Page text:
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The Dom Brown Effect: Why Basketball Needs the D-League

If you've been in the Philadelphia area over the past few months and happened to meander over to your nearby water hole/watering cooler, you have no doubt heard the name "Domonic Brown." If you are a Phillies fan, you've known about Dom since Ruben Amaro Jr. refused to involve him in trade talks with the Blue Jays in the Roy Halladay deal. But if you are a minor league addict, scavenger for all things prospects, unceasingly hungry for more scouting reports and projected 2014 lineups like I am, there's been a Domonic Brown post-it in the back of your head since he ditched football and signed for 200,000 donuts after the 2006 draft. And over the past 4 years, us 3rd-category lunatics have been keeping tabs on his every move, watching him appear on Prospect Hot Sheets and scale the prospect lists with bated breath and a seemingly endless supply of underpants.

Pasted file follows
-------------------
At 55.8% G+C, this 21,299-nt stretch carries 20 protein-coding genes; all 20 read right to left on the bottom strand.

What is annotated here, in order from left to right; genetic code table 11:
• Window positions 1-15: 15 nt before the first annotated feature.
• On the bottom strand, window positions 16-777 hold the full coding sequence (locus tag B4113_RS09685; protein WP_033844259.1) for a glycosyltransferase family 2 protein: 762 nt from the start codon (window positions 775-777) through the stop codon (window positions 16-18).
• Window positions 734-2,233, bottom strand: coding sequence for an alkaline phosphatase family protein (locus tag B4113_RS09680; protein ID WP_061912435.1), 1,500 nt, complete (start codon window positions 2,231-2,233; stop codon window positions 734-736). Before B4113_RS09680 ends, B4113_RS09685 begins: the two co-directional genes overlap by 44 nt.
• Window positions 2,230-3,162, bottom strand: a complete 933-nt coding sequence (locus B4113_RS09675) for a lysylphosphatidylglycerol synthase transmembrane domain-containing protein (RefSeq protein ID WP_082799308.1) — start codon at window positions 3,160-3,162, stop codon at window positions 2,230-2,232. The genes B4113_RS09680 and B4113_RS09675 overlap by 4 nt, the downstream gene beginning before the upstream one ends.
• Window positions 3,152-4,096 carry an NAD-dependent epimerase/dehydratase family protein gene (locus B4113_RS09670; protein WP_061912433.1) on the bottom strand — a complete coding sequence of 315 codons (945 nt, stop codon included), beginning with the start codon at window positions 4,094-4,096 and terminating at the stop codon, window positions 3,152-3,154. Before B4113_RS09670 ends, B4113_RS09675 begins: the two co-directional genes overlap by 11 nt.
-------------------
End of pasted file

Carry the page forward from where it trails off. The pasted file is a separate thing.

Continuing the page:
This obsession culminated in one of the most highly anticipated prospect debuts in Phillies history last night. One that even if you aren't a baseball fan, you can appreciate. Why? It's more than just because young people are better-looking, unless you're George Clooney or Diane Lane.

And I promise there's some basketball after the jump.

Nothing gets a fan more excited than a young team with upside (aside from perhaps a championship, but let's assume they like upside better). With the youth movement direction the NBA has been steering towards the past few years, the owners feel the same way. While watching Russell Westbrook get drafted, improve over a few seasons, and become one of the league's fastest-rising point guards is both entertaining and profitable, it seems like there is more money to be made.